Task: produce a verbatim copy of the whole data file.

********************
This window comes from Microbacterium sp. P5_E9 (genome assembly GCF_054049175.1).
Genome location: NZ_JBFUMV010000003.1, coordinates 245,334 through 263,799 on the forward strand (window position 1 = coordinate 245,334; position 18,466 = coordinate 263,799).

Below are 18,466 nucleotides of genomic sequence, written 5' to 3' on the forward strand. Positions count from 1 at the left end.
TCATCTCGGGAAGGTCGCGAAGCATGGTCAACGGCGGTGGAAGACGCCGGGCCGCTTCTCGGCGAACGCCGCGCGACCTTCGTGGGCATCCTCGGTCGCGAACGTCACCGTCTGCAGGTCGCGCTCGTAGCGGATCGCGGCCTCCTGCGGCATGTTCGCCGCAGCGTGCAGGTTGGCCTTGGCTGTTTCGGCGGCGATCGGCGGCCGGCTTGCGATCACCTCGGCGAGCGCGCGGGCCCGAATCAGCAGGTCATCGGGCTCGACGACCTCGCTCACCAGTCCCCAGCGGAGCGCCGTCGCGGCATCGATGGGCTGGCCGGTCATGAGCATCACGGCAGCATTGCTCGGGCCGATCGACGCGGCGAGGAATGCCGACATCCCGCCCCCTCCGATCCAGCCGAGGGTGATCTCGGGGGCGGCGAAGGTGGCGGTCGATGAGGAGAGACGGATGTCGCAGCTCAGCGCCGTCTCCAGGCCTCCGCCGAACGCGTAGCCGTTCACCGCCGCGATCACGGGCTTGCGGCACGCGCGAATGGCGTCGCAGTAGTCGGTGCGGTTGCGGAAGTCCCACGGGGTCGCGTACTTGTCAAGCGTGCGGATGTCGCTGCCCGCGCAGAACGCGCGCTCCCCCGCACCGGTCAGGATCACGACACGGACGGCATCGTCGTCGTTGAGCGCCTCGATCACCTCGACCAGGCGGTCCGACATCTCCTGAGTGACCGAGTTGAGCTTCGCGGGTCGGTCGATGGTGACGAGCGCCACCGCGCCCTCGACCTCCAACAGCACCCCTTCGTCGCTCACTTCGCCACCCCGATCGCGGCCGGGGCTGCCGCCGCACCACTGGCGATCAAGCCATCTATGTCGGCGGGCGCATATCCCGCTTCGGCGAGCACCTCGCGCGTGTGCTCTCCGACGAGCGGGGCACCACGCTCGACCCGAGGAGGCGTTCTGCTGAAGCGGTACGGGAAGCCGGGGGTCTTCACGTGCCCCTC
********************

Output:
This window comes from Microbacterium sp. P5_E9 (genome assembly GCF_054049175.1).
Genome location: NZ_JBFUMV010000003.1, coordinates 245,334 through 263,799 on the forward strand (window position 1 = coordinate 245,334; position 18,466 = coordinate 263,799).

Below are 18,466 nucleotides of genomic sequence, written 5' to 3' on the forward strand. Positions count from 1 at the left end.
TCATCTCGGGAAGGTCGCGAAGCATGGTCAACGGCGGTGGAAGACGCCGGGCCGCTTCTCGGCGAACGCCGCGCGACCTTCGTGGGCATCCTCGGTCGCGAACGTCACCGTCTGCAGGTCGCGCTCGTAGCGGATCGCGGCCTCCTGCGGCATGTTCGCCGCAGCGTGCAGGTTGGCCTTGGCTGTTTCGGCGGCGATCGGCGGCCGGCTTGCGATCACCTCGGCGAGCGCGCGGGCCCGAATCAGCAGGTCATCGGGCTCGACGACCTCGCTCACCAGTCCCCAGCGGAGCGCCGTCGCGGCATCGATGGGCTGGCCGGTCATGAGCATCACGGCAGCATTGCTCGGGCCGATCGACGCGGCGAGGAATGCCGACATCCCGCCCCCTCCGATCCAGCCGAGGGTGATCTCGGGGGCGGCGAAGGTGGCGGTCGATGAGGAGAGACGGATGTCGCAGCTCAGCGCCGTCTCCAGGCCTCCGCCGAACGCGTAGCCGTTCACCGCCGCGATCACGGGCTTGCGGCACGCGCGAATGGCGTCGCAGTAGTCGGTGCGGTTGCGGAAGTCCCACGGGGTCGCGTACTTGTCAAGCGTGCGGATGTCGCTGCCCGCGCAGAACGCGCGCTCCCCCGCACCGGTCAGGATCACGACACGGACGGCATCGTCGTCGTTGAGCGCCTCGATCACCTCGACCAGGCGGTCCGACATCTCCTGAGTGACCGAGTTGAGCTTCGCGGGTCGGTCGATGGTGACGAGCGCCACCGCGCCCTCGACCTCCAACAGCACCCCTTCGTCGCTCACTTCGCCACCCCGATCGCGGCCGGGGCTGCCGCCGCACCACTGGCGATCAAGCCATCTATGTCGGCGGGCGCATATCCCGCTTCGGCGAGCACCTCGCGCGTGTGCTCTCCGACGAGCGGGGCACCACGCTCGACCCGAGGAGGCGTTCTGCTGAAGCGGTACGGGAAGCCGGGGGTCTTCACGTGCCCCTC